Over the years, I have tried to recapture that feeling. Maybe it's like crack-cocaine--it only works the first time. Eventually, as a teenager trying to impress girls, I veered off into Kafka and Camus country, trying to sound more intelligent than I actually was (and am). While earning my BA at IU and IUPUI, my peers, who really shouldn't be called peers, convinced me that horror and science fiction were no genres for "serious" writers. Well, I took them seriously for a while. And maybe that was a good thing. I branched out and read Henry Miller and Charles Bukowski. Eventually I read Raymond Chandler and then Jim Thompson and found that I enjoyed writing crime stories because, I felt, they required no generic, middle class morality. In a way, the crime fiction I've written over the last ten years is not that different from horror. My characters usually make bad decisions because of the terrifying economic positions this country has put them in.
[And now for a digression]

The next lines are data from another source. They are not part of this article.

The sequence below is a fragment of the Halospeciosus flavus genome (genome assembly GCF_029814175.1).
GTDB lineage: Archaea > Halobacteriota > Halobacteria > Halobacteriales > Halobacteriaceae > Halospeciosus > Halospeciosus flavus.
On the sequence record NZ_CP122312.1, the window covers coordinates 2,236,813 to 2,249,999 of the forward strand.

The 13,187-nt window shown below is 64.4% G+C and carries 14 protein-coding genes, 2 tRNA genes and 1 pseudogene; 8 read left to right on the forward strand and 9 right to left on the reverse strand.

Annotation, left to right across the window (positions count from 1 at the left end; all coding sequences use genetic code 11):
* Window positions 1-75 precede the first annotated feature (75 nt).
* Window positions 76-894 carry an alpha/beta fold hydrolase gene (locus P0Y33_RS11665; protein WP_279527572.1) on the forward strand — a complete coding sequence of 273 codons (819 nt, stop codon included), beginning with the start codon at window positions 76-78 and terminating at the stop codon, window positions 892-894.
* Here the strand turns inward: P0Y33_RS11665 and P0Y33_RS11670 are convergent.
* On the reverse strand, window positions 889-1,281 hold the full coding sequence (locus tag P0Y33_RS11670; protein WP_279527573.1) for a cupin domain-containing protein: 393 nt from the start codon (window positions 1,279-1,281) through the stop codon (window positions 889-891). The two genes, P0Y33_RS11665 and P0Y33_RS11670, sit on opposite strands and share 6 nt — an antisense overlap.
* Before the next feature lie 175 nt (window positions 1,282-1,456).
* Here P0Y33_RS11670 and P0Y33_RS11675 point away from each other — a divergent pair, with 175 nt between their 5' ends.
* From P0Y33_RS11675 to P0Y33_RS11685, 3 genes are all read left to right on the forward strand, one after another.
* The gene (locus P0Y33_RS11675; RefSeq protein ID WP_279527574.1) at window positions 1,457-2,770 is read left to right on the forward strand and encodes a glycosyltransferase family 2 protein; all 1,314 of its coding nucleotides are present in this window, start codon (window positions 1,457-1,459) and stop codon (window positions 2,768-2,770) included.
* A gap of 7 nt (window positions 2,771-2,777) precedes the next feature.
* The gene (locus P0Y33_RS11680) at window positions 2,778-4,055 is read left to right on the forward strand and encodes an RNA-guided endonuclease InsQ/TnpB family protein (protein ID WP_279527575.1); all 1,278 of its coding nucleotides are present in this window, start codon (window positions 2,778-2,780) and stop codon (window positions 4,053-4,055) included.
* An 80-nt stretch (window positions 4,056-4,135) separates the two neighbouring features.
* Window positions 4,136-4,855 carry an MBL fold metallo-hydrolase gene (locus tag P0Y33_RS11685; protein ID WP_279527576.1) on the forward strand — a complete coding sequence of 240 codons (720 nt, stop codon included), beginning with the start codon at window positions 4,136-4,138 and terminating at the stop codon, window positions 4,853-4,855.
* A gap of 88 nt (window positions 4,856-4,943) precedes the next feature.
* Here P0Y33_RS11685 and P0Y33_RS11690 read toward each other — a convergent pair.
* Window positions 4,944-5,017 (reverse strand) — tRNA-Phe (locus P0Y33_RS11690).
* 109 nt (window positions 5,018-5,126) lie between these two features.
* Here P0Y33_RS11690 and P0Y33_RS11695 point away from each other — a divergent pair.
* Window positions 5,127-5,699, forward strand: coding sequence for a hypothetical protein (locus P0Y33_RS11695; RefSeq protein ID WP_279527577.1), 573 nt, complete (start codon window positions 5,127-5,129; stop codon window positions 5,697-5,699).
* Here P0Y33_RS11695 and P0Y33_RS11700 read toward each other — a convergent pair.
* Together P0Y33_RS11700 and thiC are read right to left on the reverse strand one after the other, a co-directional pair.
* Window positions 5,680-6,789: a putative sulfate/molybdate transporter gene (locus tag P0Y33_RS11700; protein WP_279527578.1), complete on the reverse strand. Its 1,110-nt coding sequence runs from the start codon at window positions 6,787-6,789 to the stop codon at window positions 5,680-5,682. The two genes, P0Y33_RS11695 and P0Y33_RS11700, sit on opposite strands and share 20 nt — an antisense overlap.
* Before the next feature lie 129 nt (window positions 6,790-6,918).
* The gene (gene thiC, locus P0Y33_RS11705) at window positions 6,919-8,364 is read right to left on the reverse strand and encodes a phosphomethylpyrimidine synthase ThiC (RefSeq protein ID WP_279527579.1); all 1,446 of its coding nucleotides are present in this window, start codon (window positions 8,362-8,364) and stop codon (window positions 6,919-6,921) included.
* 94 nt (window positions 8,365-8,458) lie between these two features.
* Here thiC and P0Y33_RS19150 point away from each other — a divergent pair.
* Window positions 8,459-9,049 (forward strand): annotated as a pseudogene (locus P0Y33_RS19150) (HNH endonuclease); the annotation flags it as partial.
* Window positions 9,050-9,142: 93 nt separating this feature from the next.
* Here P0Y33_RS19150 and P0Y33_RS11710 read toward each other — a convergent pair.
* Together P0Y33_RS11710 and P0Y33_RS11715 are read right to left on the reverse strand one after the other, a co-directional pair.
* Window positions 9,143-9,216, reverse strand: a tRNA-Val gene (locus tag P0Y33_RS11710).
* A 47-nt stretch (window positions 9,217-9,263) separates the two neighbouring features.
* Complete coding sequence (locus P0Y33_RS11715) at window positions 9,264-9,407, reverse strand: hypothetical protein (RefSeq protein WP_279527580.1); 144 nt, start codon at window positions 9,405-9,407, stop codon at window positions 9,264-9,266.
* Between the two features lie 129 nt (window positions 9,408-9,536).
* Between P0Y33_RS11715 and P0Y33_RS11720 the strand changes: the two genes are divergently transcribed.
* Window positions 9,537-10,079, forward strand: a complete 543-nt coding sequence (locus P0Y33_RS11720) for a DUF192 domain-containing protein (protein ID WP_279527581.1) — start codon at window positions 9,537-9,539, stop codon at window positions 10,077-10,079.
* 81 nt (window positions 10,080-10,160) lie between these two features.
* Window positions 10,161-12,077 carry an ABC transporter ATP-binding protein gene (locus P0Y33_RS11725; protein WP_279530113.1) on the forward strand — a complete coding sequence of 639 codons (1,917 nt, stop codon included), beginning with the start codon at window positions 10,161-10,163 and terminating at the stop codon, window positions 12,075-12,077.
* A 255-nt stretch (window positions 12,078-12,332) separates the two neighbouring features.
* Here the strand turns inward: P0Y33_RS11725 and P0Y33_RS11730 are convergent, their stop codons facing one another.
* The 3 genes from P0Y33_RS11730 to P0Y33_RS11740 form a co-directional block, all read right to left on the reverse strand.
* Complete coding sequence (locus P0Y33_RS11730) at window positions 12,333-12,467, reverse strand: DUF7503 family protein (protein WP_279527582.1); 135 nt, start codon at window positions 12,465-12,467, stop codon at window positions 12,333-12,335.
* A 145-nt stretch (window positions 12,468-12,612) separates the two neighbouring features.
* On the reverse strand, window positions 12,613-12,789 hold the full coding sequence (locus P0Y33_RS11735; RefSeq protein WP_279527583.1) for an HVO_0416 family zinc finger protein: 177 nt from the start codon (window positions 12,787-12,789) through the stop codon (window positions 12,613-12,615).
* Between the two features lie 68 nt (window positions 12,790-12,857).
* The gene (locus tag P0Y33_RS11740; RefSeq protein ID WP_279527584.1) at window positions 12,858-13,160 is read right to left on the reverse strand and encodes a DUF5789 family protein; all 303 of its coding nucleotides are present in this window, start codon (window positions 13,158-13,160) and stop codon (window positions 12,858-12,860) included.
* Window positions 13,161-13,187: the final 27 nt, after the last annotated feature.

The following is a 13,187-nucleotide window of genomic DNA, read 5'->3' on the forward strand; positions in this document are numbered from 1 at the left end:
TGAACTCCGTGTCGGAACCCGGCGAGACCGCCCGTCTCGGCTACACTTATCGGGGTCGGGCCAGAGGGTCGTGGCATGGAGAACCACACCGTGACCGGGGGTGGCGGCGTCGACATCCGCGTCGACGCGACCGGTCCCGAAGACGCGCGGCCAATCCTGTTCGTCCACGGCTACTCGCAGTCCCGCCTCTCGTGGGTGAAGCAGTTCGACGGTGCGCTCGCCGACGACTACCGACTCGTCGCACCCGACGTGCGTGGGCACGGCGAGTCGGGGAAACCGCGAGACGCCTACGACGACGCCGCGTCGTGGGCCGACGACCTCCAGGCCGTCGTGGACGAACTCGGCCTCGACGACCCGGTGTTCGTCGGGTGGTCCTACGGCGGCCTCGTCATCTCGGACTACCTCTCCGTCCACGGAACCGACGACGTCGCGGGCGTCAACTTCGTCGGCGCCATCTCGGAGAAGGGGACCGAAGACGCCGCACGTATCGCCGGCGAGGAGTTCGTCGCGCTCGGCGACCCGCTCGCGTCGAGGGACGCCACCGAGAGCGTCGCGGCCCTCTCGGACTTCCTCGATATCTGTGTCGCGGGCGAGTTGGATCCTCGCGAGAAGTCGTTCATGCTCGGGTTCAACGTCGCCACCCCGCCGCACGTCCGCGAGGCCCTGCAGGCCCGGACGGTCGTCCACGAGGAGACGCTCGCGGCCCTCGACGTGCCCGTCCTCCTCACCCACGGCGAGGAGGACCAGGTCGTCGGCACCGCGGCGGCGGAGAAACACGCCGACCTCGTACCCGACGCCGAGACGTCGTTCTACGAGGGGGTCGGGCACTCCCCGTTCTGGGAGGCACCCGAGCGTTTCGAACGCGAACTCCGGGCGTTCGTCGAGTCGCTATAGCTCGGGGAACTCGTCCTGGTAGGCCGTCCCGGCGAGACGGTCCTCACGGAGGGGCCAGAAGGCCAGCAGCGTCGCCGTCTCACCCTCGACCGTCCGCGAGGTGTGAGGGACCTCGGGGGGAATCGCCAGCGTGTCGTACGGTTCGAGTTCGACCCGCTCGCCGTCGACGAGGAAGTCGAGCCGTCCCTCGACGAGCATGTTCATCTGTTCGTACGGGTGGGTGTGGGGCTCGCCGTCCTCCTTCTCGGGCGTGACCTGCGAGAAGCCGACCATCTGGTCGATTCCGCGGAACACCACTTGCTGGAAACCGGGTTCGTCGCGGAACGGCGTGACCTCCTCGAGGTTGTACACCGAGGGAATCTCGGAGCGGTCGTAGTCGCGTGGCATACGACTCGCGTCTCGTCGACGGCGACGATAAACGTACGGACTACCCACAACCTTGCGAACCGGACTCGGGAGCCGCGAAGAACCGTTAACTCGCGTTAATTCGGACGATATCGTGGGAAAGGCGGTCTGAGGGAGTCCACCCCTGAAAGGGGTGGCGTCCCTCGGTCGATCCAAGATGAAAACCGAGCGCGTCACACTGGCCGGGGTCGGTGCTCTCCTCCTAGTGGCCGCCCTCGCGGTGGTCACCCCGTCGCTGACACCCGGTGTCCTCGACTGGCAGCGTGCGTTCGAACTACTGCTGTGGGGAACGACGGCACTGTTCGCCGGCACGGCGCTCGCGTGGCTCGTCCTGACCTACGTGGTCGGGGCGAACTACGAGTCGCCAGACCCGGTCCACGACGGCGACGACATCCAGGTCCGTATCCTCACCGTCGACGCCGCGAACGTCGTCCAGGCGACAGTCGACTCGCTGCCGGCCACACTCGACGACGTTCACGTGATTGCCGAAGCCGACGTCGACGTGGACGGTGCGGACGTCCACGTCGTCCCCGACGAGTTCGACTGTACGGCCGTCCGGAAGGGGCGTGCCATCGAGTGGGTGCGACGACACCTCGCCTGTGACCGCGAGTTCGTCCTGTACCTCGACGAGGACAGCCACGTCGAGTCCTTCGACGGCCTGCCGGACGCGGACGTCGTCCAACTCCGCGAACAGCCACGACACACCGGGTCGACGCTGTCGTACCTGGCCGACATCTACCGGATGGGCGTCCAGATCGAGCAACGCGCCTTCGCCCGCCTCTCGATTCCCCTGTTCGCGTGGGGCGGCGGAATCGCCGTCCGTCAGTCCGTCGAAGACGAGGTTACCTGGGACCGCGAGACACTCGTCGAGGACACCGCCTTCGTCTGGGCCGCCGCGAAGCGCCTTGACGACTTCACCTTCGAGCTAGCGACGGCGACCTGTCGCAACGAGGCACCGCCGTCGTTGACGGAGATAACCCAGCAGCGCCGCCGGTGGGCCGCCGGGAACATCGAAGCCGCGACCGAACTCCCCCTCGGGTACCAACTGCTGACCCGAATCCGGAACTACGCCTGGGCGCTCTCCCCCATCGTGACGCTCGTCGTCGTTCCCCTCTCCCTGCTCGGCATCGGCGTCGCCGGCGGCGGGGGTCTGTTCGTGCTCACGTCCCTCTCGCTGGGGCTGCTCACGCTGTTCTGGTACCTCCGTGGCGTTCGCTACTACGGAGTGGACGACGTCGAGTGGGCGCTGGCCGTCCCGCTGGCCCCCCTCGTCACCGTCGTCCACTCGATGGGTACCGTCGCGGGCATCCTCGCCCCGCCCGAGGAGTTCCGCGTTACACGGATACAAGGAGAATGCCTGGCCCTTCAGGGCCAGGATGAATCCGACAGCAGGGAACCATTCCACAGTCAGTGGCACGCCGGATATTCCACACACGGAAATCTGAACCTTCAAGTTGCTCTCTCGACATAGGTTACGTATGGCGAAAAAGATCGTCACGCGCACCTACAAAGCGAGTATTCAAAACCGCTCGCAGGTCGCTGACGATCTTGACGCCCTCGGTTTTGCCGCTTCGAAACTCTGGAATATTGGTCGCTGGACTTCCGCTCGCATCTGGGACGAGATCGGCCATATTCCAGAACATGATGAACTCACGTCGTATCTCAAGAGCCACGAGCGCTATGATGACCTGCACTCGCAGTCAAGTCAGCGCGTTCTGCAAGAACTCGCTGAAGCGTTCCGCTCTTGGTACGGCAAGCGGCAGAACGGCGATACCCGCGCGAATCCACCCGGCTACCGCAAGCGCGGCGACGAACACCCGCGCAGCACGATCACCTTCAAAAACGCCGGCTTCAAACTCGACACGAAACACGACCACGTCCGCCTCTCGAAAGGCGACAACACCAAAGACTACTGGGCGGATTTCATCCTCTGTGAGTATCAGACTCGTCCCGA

I'd like to share, for reasons I don't even know, the experience I had at the MFA program at MNSU a few years ago. It was the first class meeting of the first workshop of my first year. I'd been writing for my whole life and was only getting the degree so that I could pay my bills teaching at the college level. I had no idea that I going to get sucked into the cult-like, insecure world of twenty-something / millennial grad students who despise anything they consider different. The first thing the professor did was go around the circle of students and have each of us talk about the most recent book we'd read (or were currently reading). I was right in the middle. On the way to me, I heard the usual grad school favorites--David Foster Wallace, Junot Diaz, etc., I thought nothing of it when I admitted that I was currently reading a collection of Robert Bloch stories because I edited a fiction journal called Pulp Modern and wanted to contact his widow to see if she'd let me reprint one of his stories for the first issue.